A friend of mine writes all his code as though the -T switch was turned
on: he tests all user input, cleans the environment, so on and so forth.
Then, when he thinks he's done, he runs the code under -T to see if
there would have been problems.
This doesn't find all bugs in all code, but it appears to help---many
subtle bugs can pop up in Perl because of incorrectly checked user input.
Personally, I prefer to cut and paste the code somewhere else, (or check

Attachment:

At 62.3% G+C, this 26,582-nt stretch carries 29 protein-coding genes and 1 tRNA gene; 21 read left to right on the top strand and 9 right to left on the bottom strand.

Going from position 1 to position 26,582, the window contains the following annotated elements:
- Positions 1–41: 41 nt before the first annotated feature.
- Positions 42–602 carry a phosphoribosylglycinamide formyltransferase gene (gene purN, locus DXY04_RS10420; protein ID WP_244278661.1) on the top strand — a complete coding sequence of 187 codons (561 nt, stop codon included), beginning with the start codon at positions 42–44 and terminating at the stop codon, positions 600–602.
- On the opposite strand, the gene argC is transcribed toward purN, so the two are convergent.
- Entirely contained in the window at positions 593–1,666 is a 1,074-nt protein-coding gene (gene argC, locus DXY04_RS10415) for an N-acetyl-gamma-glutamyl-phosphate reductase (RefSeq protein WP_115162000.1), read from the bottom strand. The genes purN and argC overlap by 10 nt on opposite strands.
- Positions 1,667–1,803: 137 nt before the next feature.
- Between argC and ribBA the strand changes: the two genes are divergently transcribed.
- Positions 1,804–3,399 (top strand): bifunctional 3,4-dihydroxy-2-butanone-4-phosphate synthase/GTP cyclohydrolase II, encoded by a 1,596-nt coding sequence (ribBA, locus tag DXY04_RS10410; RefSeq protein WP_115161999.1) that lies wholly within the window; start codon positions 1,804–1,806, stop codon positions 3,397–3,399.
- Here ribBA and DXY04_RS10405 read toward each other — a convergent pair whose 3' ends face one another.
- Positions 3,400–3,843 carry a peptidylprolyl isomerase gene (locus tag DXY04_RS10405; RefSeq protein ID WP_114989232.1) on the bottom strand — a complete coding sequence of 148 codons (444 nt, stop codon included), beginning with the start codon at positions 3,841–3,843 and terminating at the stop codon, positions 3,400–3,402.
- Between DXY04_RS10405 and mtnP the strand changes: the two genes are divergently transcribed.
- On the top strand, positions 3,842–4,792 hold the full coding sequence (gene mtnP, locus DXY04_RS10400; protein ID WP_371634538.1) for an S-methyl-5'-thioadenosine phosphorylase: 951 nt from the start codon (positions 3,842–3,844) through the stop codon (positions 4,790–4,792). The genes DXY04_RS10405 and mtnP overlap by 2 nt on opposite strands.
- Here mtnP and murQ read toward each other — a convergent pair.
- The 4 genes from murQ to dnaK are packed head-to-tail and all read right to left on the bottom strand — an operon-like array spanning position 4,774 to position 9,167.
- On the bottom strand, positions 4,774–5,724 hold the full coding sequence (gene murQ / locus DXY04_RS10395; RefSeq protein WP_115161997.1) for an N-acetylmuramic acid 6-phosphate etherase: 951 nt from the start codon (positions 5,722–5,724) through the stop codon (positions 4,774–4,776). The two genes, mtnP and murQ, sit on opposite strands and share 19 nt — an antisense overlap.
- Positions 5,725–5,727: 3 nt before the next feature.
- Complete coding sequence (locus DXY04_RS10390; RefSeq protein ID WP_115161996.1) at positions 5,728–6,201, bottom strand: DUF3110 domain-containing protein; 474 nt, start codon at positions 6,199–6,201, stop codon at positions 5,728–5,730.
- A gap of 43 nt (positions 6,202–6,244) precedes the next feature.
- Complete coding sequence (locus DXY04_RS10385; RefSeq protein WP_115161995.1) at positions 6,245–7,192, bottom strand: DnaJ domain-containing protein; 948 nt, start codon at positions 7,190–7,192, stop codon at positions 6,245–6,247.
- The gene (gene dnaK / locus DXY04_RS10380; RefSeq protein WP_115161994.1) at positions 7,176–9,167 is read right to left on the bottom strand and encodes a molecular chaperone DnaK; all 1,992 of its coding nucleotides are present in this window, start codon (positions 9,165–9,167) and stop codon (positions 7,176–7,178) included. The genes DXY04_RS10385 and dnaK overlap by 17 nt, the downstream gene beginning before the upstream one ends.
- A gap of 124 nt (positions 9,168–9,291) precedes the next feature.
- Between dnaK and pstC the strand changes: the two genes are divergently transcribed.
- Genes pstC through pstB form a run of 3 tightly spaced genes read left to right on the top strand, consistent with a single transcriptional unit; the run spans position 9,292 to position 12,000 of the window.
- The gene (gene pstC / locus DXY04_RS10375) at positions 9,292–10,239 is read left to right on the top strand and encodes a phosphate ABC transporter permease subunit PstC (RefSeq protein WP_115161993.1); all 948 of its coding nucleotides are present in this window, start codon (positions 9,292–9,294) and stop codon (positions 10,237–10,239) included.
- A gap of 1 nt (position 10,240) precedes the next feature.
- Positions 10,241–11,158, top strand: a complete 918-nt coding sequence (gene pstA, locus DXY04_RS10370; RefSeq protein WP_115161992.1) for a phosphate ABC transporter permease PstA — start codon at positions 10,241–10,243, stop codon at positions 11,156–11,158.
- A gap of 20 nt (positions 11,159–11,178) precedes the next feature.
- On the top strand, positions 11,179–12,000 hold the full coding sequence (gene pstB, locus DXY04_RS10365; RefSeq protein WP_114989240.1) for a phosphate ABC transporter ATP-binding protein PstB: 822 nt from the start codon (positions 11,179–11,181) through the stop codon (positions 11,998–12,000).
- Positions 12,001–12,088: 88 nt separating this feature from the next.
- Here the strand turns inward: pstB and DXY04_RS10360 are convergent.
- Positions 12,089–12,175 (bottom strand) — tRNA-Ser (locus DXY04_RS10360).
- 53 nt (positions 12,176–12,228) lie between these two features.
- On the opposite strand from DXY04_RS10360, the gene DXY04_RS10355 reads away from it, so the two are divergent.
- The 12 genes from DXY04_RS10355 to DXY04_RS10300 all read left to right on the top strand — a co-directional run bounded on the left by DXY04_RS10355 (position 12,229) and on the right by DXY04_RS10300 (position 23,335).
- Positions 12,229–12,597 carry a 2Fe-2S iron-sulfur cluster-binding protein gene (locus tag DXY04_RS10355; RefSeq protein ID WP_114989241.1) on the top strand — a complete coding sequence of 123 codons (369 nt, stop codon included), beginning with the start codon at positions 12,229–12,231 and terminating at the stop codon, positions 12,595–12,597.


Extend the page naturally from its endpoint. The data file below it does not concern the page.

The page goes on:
it in to a branch with CVS or RCS) and rewrite what I think is incorrect.
This helps me find stuff like testing for equality with `=' or `eq'
where I should have used `=='.
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